It might sound like your audience will swallow anything you put before them, but this isn't quite true. They will accept nearly any alteration to reality you care to make, but with the following caveats: 

  1. The alteration to reality should be apparent very early on. If you write a book about an alien invasion, the readers will buy the premise if there's a UFO in the first chapter, or even a fleeting mention of one. If, in your thirty chapter novel, you wait until chapter twenty nine to mention that, oh, right, there are aliens and they're going to kidnap the hero's love interest, you will wind up with some very negative Amazon reviews. 
  2. The premise should possess an internal logic and the story should follow the rules you set up front. Let's say that you're writing a novel about a genius who's built a shrink ray. All through the book, he keeps getting small and navigating under doors and riding cockroaches and dodging getting stepped on. Then, in the final confrontation with the bad guy, he does nothing at all with his shrinking powers, but instead pulls out a pistol and shoots the bad guy in the head. Most readers would feel cheated. Or, let's say that your character has designed a sentient artificial intelligence that borders on omniscient. Now your character is famous as a master detective because he uses the computer to help interpret clues. Great! But if he never asks once the obvious question, "Say, who killed this guy?" and you don't explicitly give a reason why the computer can't answer that, most readers will feel like you've not treating them with much respect. 
  3. Know the commonly accepted "rules" of any premise you're recycling. Let's say you've come up with a science fictional explanation for vampires. But, your vampires aren't harmed by sunlight or even adverse to it. They don't need to drink blood, they can be killed by an ordinary bullet, and they can't fly or change shape. They don't even have pointy teeth! Calling a character lacking at least a few of these traits a vampire will likely not be well received by readers.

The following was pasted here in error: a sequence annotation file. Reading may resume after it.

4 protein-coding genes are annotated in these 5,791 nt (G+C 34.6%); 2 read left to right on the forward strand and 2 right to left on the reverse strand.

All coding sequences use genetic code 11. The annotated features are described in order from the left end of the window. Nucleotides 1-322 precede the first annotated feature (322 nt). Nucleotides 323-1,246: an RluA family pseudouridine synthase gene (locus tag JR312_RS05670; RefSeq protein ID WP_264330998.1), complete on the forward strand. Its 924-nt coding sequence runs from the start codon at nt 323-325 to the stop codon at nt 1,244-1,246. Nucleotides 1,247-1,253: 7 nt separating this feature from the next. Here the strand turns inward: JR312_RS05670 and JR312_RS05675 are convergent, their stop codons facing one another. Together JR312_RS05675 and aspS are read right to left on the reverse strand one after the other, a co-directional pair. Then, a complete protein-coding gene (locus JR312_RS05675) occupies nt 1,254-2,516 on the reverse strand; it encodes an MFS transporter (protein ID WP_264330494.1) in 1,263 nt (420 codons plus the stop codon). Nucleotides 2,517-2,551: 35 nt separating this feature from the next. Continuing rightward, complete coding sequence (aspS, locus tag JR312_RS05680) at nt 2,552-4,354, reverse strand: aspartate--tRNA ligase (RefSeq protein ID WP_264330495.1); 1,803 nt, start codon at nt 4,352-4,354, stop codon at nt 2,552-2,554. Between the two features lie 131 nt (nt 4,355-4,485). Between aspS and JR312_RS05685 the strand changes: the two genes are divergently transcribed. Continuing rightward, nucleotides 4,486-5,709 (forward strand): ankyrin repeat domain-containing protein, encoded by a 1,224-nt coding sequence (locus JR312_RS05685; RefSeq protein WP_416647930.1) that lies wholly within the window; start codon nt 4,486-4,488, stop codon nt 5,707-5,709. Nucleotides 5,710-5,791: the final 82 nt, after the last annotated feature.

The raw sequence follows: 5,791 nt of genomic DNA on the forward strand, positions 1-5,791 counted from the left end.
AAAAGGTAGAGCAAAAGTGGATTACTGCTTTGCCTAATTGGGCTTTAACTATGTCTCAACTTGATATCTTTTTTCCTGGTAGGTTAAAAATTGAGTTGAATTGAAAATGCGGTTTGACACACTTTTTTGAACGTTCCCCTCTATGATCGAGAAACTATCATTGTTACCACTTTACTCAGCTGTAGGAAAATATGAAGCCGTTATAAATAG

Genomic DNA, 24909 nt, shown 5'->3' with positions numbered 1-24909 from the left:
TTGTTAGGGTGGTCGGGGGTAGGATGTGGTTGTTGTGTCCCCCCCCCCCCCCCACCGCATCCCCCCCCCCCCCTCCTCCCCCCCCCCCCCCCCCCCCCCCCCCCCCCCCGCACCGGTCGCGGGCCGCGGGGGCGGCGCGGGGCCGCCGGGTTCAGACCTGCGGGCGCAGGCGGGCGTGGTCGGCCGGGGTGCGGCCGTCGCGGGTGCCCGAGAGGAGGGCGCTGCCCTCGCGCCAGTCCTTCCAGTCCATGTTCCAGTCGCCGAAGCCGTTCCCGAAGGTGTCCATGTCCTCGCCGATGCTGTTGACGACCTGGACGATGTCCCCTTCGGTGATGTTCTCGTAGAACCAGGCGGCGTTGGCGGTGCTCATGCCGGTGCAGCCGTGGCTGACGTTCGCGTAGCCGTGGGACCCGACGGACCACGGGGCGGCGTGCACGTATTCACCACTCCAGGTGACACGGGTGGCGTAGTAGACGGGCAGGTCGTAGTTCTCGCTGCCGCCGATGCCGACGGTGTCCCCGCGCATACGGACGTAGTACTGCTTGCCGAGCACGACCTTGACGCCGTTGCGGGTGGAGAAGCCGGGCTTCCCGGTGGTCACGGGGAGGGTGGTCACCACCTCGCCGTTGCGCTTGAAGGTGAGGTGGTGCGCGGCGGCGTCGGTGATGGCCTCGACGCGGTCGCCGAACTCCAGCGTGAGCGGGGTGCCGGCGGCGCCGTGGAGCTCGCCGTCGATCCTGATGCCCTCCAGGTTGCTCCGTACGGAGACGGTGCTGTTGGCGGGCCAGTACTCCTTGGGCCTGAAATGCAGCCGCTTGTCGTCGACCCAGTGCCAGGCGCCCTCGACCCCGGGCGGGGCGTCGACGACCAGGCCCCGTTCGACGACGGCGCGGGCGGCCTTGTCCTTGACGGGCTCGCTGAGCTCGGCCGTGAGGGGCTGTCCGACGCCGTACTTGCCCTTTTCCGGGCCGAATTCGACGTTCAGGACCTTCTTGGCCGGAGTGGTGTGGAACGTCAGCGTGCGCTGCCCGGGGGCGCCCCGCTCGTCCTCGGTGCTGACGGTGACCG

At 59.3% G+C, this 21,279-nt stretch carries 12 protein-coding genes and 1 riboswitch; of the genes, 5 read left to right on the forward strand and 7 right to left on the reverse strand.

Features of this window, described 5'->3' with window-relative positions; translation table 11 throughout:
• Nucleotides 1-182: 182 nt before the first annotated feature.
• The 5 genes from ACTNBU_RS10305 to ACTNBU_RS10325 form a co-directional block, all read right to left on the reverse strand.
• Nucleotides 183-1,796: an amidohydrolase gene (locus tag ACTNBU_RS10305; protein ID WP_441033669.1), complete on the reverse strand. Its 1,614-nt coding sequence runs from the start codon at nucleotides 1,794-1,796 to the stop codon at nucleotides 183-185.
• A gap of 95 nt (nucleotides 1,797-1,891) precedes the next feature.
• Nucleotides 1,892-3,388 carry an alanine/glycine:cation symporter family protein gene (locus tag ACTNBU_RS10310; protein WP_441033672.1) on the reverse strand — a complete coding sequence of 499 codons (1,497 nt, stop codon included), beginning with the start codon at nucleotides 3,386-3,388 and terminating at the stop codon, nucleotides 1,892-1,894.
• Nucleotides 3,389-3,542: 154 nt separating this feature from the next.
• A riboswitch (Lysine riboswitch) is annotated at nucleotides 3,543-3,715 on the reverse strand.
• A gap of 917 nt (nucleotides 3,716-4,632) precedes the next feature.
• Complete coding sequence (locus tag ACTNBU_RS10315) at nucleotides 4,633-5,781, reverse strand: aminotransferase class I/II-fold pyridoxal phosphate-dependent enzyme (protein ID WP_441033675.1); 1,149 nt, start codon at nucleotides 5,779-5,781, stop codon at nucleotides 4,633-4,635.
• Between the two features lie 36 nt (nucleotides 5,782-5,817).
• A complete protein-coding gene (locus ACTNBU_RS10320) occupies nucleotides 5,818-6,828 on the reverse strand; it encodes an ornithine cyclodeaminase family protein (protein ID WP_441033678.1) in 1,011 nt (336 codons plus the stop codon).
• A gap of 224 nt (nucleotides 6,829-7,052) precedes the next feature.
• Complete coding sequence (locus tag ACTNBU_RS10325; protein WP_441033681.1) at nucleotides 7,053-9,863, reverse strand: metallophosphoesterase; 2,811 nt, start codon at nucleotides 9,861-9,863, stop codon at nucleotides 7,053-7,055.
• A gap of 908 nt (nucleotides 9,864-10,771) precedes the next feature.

Finally, the commonly used term to hide implausible technology beneath a sheen of science is "technobabble." You see it used a lot on television shows, and it's often cringeworthy. Scientific sounding words get tossed around to explain the essentially magical thing the writers need to happen. So, a supervillain is rampaging through the city, but the hero has built a device that can neutralize his powers: a neutrino ray! The writer might feel pretty clever. Neutralize and neutrino sound alike, one must have something to do with the other, right? Meanwhile, anyone who actually knows even a tiny bit about particle physics is on Twitter writing short, angry protests about scientific illiteracy. On the other hand, suppose your character needed to build goggles that would let him see into a bank vault. He can say with a straight face that his "neutrino goggles" can decode the "neutrino shadow" of the trillions of neutrinos streaming through the bank vault each second. It's still gibberish, but the fans of particle physics would appreciate the fact that you did at least get the part about the trillions of neutrinos passing through the vault each second right. 

In a way, we've come full circle. Yes, this is fiction. You can just make stuff up. But knowing what the words you're using really mean is part of the craft of writing. No matter what exotic technologies your imagination comes up with, there's probably some appropriate realm of science that relates to it at least tangentially. The more science  you know, the more authoritative you'll sound when you twist that science into pretzels to make it justify your story needs. Start studying!